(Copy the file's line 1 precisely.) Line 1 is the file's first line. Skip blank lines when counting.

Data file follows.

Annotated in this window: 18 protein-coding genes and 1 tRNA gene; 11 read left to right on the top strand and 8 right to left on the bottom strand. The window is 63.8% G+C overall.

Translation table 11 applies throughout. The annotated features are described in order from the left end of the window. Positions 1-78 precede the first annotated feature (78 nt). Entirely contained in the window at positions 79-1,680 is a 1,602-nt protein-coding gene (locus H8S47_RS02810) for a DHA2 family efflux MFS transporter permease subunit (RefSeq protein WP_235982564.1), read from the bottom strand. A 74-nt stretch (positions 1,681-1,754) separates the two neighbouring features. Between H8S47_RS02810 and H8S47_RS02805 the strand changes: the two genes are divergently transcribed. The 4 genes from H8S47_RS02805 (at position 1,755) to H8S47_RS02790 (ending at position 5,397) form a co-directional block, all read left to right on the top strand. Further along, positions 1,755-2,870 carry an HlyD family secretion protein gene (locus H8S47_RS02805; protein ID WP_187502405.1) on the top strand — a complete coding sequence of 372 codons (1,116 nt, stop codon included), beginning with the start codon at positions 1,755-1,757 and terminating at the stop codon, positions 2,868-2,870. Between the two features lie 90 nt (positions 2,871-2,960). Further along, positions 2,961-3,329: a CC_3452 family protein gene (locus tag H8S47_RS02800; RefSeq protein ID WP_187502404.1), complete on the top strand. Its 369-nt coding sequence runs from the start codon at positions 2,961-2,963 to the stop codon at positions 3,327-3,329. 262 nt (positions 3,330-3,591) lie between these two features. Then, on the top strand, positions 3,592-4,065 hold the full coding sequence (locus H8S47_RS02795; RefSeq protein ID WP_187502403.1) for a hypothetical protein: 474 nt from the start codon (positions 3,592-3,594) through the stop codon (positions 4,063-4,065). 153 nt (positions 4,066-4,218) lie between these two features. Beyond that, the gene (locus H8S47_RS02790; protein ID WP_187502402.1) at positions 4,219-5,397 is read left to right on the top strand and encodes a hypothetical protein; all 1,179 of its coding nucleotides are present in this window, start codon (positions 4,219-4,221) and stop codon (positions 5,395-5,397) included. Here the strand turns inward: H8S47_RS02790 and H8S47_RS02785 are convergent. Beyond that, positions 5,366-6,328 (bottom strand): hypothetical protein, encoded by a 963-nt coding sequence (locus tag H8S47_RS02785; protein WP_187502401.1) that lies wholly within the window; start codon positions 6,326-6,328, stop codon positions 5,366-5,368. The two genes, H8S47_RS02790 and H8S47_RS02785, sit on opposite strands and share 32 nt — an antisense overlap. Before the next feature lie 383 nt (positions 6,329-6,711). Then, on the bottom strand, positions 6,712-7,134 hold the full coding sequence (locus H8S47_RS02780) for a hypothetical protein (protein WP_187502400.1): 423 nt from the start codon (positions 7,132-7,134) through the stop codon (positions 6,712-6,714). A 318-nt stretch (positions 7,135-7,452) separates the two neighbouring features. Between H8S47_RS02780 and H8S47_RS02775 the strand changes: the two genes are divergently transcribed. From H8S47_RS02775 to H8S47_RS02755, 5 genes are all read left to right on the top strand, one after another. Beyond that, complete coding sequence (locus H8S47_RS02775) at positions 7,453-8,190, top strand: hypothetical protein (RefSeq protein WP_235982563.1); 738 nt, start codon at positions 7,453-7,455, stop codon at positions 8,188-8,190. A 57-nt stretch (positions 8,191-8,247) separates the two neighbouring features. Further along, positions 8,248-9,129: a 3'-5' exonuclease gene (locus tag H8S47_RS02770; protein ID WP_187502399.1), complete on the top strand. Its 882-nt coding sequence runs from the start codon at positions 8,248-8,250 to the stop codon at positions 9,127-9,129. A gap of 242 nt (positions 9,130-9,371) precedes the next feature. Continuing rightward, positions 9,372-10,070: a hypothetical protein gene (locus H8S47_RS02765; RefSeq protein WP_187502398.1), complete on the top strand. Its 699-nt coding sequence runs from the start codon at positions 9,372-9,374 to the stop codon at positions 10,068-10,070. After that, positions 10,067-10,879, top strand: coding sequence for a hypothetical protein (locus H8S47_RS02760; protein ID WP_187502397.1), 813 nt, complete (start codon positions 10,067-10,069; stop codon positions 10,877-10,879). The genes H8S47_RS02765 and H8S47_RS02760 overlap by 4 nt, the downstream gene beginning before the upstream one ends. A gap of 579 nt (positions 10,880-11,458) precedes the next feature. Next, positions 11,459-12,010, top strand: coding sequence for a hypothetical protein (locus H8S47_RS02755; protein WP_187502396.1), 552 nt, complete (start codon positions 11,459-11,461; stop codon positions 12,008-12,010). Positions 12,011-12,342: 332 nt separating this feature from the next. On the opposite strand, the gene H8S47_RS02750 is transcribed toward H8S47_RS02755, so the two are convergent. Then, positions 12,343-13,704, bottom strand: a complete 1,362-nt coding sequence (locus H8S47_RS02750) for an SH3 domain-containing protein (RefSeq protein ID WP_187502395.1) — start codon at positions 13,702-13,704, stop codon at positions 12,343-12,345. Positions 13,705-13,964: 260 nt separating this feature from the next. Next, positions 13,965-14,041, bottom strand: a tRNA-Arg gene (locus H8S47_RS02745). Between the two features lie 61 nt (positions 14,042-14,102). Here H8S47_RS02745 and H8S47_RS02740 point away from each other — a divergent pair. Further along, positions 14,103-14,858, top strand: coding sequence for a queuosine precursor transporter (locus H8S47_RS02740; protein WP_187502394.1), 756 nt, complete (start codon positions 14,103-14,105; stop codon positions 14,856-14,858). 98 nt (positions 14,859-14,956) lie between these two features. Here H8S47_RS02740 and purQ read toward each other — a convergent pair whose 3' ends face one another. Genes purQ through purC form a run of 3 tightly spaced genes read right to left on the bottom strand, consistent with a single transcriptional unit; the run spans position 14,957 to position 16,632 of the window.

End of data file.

Annotated in this window: 18 protein-coding genes and 1 tRNA gene; 11 read left to right on the top strand and 8 right to left on the bottom strand. The window is 63.8% G+C overall.